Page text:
The proportion of pupils travelling to school by car reached its highest level in Scotland in 2019, according to new research.

Charity Sustrans Scotland found pupils walking and taking the bus hit record lows over the same period.

Its Hands Up report surveyed 78.9% of all state schools in Scotland as well as private schools and nurseries.

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It found 41% of state school pupils walked to school, 23.8% arrived by car, 16% used the bus, 4.1% cycled and 2.7% used a scooter or skated.

The proportion arriving by car is the highest level since the survey began in 2008, when it was 21.5%.

Walking is down from 45.8% in 2010, while bus use has dropped from 18.2%. But cycling to school is now at its highest recorded level.

The findings also reveal a difference in travel between independent and state schools.

A total of 44.5% of pupils from independent schools are driven to school, whereas 23.6% of state school pupils arrive by car.

Sustrans Scotland’s national director John Lauder said travel patterns will have now changed as a result of the coronavirus pandemic.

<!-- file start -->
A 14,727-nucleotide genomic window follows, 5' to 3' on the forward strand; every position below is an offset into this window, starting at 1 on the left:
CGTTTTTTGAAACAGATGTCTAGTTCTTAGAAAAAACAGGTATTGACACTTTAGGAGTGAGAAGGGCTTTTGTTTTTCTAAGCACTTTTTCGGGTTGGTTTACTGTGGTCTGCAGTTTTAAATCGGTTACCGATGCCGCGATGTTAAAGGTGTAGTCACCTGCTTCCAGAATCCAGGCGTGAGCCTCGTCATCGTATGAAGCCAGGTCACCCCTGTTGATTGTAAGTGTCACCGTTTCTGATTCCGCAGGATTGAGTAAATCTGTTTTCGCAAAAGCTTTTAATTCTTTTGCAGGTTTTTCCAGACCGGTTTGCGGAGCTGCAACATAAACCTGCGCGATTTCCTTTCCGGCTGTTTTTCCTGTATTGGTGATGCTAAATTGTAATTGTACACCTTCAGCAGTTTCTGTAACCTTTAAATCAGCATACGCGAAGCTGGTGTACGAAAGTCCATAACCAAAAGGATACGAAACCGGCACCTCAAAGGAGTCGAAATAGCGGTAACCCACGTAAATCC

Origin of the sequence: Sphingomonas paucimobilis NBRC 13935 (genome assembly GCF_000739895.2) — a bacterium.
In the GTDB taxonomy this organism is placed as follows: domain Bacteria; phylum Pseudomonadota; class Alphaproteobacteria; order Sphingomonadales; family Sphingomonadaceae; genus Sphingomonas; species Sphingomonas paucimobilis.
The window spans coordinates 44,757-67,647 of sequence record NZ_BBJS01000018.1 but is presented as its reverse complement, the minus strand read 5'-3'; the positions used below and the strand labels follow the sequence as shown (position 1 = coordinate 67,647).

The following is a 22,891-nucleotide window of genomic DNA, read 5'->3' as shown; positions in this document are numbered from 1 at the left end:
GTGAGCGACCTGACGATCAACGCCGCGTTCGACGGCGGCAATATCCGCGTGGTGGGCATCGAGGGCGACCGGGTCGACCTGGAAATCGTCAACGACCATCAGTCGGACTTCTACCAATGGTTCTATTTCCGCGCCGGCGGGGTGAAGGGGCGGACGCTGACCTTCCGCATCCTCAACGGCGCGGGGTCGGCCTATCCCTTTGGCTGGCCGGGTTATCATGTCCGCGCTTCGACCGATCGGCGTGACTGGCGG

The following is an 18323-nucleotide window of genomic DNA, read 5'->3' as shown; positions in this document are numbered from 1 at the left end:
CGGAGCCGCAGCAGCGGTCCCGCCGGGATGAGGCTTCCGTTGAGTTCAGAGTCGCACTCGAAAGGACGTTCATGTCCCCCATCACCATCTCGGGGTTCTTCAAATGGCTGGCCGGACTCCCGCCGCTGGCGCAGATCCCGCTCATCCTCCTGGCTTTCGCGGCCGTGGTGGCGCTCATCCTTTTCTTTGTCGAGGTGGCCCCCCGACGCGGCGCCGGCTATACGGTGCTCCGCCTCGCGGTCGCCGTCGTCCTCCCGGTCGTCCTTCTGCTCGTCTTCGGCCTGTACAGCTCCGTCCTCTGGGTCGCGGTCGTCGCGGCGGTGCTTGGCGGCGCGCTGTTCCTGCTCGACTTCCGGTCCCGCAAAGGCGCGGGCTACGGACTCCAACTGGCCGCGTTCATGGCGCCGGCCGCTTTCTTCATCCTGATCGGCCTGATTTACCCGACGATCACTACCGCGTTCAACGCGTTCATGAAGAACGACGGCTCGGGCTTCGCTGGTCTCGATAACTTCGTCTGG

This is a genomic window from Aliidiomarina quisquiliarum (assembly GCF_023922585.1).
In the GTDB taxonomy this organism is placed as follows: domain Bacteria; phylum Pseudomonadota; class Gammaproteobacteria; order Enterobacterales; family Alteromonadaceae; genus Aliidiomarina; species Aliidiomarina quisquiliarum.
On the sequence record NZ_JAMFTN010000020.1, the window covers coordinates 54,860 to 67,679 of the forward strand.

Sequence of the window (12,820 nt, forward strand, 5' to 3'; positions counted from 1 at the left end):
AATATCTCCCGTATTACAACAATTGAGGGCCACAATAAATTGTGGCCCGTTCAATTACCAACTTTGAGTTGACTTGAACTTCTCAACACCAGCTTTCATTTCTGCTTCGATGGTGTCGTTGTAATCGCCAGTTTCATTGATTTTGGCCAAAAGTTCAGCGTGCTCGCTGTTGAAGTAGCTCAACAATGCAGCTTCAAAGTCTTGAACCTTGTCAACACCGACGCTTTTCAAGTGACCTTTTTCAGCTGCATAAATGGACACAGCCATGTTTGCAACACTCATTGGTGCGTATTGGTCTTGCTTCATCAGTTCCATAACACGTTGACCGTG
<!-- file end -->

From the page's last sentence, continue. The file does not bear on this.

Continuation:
“What we have seen during lockdown, with fewer cars on the road, is that people will change their behaviour if they feel their streets are safer,” he said.

“Travel patterns will have inevitably changed as a result of lockdown.

“It is important we make it easier and safer for children, parents and teachers to travel in an active and sustainable way.”

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He added: “Our streets cannot afford more congestion and air pollution, and our children cannot afford more inactivity after months of home-schooling.

“Let’s bring back something better. We need to make it easier and safer for children, parents and teachers to travel in an active and sustainable way once schools reopen in August.

“Only then will we be able to ensure that walking, cycling and scooting is seen as a viable alternative to the private car.”

The Hands Up Scotland Survey was funded by Transport Scotland and carried out in September 2019 by Sustrans Scotland in partnership with all 32 Scottish local authorities.